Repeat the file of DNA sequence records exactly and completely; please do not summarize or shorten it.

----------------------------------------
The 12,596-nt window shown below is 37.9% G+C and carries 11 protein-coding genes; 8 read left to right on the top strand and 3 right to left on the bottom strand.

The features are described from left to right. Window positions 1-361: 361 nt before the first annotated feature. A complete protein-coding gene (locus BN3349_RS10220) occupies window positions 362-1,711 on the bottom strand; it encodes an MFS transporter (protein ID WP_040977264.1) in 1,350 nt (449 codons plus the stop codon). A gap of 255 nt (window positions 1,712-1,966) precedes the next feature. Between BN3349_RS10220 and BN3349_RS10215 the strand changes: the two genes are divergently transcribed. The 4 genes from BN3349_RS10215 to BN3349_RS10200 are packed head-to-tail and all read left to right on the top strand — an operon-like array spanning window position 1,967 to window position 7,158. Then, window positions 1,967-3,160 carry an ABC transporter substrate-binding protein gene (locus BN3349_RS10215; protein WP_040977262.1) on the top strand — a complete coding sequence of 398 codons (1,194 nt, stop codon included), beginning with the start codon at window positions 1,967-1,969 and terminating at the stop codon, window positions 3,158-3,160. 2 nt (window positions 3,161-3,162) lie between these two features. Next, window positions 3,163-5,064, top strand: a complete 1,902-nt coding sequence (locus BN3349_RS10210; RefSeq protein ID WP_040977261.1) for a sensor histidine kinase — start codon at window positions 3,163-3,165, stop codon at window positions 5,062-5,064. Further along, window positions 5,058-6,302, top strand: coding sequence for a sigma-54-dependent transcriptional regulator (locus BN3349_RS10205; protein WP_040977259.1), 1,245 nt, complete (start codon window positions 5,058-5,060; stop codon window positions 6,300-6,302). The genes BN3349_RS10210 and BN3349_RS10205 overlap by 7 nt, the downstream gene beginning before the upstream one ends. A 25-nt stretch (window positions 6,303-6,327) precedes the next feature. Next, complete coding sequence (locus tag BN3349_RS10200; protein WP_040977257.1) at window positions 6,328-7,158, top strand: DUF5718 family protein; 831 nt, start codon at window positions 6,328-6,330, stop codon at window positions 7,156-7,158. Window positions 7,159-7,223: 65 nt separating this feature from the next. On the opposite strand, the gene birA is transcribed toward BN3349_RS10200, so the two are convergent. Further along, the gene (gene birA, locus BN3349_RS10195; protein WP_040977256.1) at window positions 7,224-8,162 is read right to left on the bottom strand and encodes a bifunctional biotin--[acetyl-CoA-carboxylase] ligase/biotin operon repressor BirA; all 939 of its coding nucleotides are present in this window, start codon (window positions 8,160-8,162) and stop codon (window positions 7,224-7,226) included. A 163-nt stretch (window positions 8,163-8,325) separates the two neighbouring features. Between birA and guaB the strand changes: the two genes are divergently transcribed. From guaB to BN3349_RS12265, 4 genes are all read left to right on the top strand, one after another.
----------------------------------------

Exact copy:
The 12,596-nt window shown below is 37.9% G+C and carries 11 protein-coding genes; 8 read left to right on the top strand and 3 right to left on the bottom strand.

The features are described from left to right. Window positions 1-361: 361 nt before the first annotated feature. A complete protein-coding gene (locus BN3349_RS10220) occupies window positions 362-1,711 on the bottom strand; it encodes an MFS transporter (protein ID WP_040977264.1) in 1,350 nt (449 codons plus the stop codon). A gap of 255 nt (window positions 1,712-1,966) precedes the next feature. Between BN3349_RS10220 and BN3349_RS10215 the strand changes: the two genes are divergently transcribed. The 4 genes from BN3349_RS10215 to BN3349_RS10200 are packed head-to-tail and all read left to right on the top strand — an operon-like array spanning window position 1,967 to window position 7,158. Then, window positions 1,967-3,160 carry an ABC transporter substrate-binding protein gene (locus BN3349_RS10215; protein WP_040977262.1) on the top strand — a complete coding sequence of 398 codons (1,194 nt, stop codon included), beginning with the start codon at window positions 1,967-1,969 and terminating at the stop codon, window positions 3,158-3,160. 2 nt (window positions 3,161-3,162) lie between these two features. Next, window positions 3,163-5,064, top strand: a complete 1,902-nt coding sequence (locus BN3349_RS10210; RefSeq protein ID WP_040977261.1) for a sensor histidine kinase — start codon at window positions 3,163-3,165, stop codon at window positions 5,062-5,064. Further along, window positions 5,058-6,302, top strand: coding sequence for a sigma-54-dependent transcriptional regulator (locus BN3349_RS10205; protein WP_040977259.1), 1,245 nt, complete (start codon window positions 5,058-5,060; stop codon window positions 6,300-6,302). The genes BN3349_RS10210 and BN3349_RS10205 overlap by 7 nt, the downstream gene beginning before the upstream one ends. A 25-nt stretch (window positions 6,303-6,327) precedes the next feature. Next, complete coding sequence (locus tag BN3349_RS10200; protein WP_040977257.1) at window positions 6,328-7,158, top strand: DUF5718 family protein; 831 nt, start codon at window positions 6,328-6,330, stop codon at window positions 7,156-7,158. Window positions 7,159-7,223: 65 nt separating this feature from the next. On the opposite strand, the gene birA is transcribed toward BN3349_RS10200, so the two are convergent. Further along, the gene (gene birA, locus BN3349_RS10195; protein WP_040977256.1) at window positions 7,224-8,162 is read right to left on the bottom strand and encodes a bifunctional biotin--[acetyl-CoA-carboxylase] ligase/biotin operon repressor BirA; all 939 of its coding nucleotides are present in this window, start codon (window positions 8,160-8,162) and stop codon (window positions 7,224-7,226) included. A 163-nt stretch (window positions 8,163-8,325) separates the two neighbouring features. Between birA and guaB the strand changes: the two genes are divergently transcribed. From guaB to BN3349_RS12265, 4 genes are all read left to right on the top strand, one after another.